French composer Elsa Barraine (1910) studied composition at the Paris Conservatoire with Paul Dukas. She received premiers prix in harmony in 1925 and in fugue and accompaniment in 1927. In 1929 she received the Prix de Rome for her cantata La vierge guerrière. She worked in French Radio as a pianist, sound recordist and vocal director (1936-40) then as a sound mixer after the war. From 1944 to 1947 she was musical director of the recording firm Chant du Monde. Later Barraine became professor of sight-reading and analysis at the Conservatoire, 1953-1974. Much of her output is for voice, in addition to works for orchestra, chamber ensemble, and dramatic works. Her Wind Quintet from 1931 is published in the famous wind quintet anthology compiled by Albert Andraud.

Elsa Barraine Fanfare Gras 2:00 ©1935
Fanfare is harmonically colorful with bravura fanfare motifs and a contrasting tender melody in the middle section. The horn part frequently reaches e”. This piece exists for horn or saxophone and was composed for hornist Jean Devémy.

French composer Elsa Barraine (1910) studied composition at the Paris Conservatoire with Paul Dukas. She received premiers prix in harmony in 1925 and in fugue and accompaniment in 1927. In 1929 she received the Prix de Rome for her cantata La vierge guerrière. She worked in French Radio as a pianist, sound recordist and vocal director (1936-40) then as a sound mixer after the war. From 1944 to 1947 she was musical director of the recording firm Chant du Monde. Later Barraine became professor of sight-reading and analysis at the Conservatoire, 1953-1974. Much of her output is for voice, in addition to works for orchestra, chamber ensemble, and dramatic works. Her Wind Quintet from 1931 is published in the famous wind quintet anthology compiled by Albert Andraud.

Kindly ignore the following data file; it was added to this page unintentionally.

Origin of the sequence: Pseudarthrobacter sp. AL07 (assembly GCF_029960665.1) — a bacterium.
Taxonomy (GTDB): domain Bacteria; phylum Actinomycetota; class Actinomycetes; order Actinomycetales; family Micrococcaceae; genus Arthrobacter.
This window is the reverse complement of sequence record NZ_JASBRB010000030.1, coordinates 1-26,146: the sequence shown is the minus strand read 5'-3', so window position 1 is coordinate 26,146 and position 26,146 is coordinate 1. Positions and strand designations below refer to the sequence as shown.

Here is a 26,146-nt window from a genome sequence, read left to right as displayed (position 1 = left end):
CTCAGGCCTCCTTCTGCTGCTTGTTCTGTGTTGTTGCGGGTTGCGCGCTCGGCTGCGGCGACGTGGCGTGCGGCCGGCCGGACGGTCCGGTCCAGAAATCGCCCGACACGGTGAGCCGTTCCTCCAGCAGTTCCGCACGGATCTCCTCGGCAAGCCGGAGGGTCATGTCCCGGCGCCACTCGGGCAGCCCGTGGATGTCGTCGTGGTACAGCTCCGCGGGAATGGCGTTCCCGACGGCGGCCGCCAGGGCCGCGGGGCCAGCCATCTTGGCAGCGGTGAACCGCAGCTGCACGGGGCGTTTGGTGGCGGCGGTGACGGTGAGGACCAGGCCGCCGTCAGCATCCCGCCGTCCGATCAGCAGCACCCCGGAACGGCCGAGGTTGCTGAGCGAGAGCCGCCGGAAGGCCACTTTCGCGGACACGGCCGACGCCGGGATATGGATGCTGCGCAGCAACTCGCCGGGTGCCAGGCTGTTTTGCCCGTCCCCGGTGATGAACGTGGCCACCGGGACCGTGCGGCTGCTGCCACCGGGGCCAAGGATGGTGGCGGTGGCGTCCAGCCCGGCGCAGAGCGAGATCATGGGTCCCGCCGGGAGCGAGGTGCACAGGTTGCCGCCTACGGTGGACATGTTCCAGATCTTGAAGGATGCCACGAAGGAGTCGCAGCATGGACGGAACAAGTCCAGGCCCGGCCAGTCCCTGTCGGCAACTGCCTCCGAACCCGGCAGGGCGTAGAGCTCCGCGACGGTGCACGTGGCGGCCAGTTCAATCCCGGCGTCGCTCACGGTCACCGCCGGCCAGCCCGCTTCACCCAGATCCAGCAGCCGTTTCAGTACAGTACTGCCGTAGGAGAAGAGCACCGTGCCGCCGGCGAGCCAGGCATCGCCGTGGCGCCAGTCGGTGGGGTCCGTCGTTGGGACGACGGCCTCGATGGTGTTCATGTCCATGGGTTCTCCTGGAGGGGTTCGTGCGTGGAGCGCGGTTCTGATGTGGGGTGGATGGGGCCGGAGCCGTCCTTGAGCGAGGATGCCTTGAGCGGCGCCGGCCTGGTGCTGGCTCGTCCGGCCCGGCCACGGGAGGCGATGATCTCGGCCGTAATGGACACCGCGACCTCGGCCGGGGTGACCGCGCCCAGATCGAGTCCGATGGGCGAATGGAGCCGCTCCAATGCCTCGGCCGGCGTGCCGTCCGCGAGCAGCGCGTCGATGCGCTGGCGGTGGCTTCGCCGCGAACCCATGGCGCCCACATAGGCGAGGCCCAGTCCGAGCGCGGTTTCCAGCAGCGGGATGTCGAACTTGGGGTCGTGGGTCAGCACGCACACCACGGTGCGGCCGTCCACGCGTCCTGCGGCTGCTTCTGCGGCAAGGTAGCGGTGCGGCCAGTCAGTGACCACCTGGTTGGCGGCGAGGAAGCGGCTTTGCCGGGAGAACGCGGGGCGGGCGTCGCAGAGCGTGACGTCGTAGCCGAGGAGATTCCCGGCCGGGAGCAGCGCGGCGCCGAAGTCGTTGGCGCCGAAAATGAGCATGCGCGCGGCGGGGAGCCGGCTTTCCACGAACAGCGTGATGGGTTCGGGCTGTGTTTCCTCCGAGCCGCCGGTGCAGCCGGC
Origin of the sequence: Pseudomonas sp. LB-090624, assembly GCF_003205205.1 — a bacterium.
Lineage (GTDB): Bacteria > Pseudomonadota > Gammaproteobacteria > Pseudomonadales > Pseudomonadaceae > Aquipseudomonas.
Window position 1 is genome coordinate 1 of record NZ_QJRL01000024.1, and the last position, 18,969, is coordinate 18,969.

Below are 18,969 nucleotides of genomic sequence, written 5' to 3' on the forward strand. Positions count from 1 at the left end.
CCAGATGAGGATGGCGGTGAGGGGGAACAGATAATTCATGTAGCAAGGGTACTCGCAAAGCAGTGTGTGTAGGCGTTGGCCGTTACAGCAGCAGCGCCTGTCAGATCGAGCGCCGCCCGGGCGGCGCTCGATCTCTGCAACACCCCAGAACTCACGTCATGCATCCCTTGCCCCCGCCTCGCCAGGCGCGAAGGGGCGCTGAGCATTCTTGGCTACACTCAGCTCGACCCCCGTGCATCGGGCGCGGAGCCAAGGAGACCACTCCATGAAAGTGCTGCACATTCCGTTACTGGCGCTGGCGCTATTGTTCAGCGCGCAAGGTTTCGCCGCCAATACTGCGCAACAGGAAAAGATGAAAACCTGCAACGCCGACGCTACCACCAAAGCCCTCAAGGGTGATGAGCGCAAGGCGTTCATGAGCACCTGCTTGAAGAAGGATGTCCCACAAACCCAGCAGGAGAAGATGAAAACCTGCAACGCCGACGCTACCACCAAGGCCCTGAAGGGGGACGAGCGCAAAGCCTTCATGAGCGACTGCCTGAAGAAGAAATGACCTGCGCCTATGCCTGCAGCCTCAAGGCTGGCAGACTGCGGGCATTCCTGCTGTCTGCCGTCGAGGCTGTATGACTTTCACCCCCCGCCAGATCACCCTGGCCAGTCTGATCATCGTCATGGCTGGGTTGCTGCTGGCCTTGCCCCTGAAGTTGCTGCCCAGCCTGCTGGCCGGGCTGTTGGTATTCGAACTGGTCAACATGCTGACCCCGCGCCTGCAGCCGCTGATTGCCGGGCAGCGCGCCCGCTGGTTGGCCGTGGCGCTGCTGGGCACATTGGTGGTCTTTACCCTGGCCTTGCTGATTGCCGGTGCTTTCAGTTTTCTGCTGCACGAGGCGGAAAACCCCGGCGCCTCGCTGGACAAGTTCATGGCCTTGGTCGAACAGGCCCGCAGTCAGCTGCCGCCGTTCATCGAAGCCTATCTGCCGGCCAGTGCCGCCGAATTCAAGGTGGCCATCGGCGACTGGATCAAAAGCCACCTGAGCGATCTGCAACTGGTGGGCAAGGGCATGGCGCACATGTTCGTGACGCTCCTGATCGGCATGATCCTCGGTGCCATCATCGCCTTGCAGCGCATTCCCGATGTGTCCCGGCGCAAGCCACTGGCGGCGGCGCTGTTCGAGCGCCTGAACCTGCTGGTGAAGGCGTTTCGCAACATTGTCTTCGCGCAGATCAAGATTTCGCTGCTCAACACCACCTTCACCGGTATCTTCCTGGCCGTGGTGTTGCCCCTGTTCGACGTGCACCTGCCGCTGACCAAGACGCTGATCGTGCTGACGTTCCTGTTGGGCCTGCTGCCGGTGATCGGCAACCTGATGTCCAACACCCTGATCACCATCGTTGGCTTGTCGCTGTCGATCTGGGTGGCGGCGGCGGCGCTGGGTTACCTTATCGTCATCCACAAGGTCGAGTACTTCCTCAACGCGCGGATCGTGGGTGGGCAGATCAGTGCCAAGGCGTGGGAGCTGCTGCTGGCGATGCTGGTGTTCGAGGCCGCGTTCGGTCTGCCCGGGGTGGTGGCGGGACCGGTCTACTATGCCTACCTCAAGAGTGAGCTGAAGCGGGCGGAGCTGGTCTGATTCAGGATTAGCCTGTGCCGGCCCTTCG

Edith Borroff Sonata Robert King 1954 13:00 (mvts. 2 & 3,)
This work is idiomatic for both the horn and the piano. The four movements (Rhapsody, Scherzo, Sarabande, and Estampie) go backwards in time, representing musical periods from the Medieval to Romantic eras. The composer describes the movements as differing in mood as well as form and the writing is tonal and melodic. The lush first movement is contrasted with the light, jocular second. The stately Sarabande is followed by the fourteenth-century round dance, Estampie. Borroff’s Sonata was premiered by Nancy Becknell, horn with Borroff, piano at Northwestern University in 1955. Cynthia Carr, horn recorded the work with Julie Nishimura, piano on Images: Music for Horn and Piano by Women Composers (self-produced).

Edith Borroff (b. 1925) was born into a musical family and entered the American Conservatory of Music (Chicago) when she was 16, earning both Bachelor and Master of Music degrees there. In 1958 she received a Ph. D. in Music History from the University of Michigan. In 1973, Borroff joined the faculty of SUNY-Binghamton, where she taught until her retirement in 1992. She has authored more than 15 books and over 100 papers and articles on a wide range of historical and theoretical topics.

Margaret Brouwer Sonata Pembroke 1996 15:00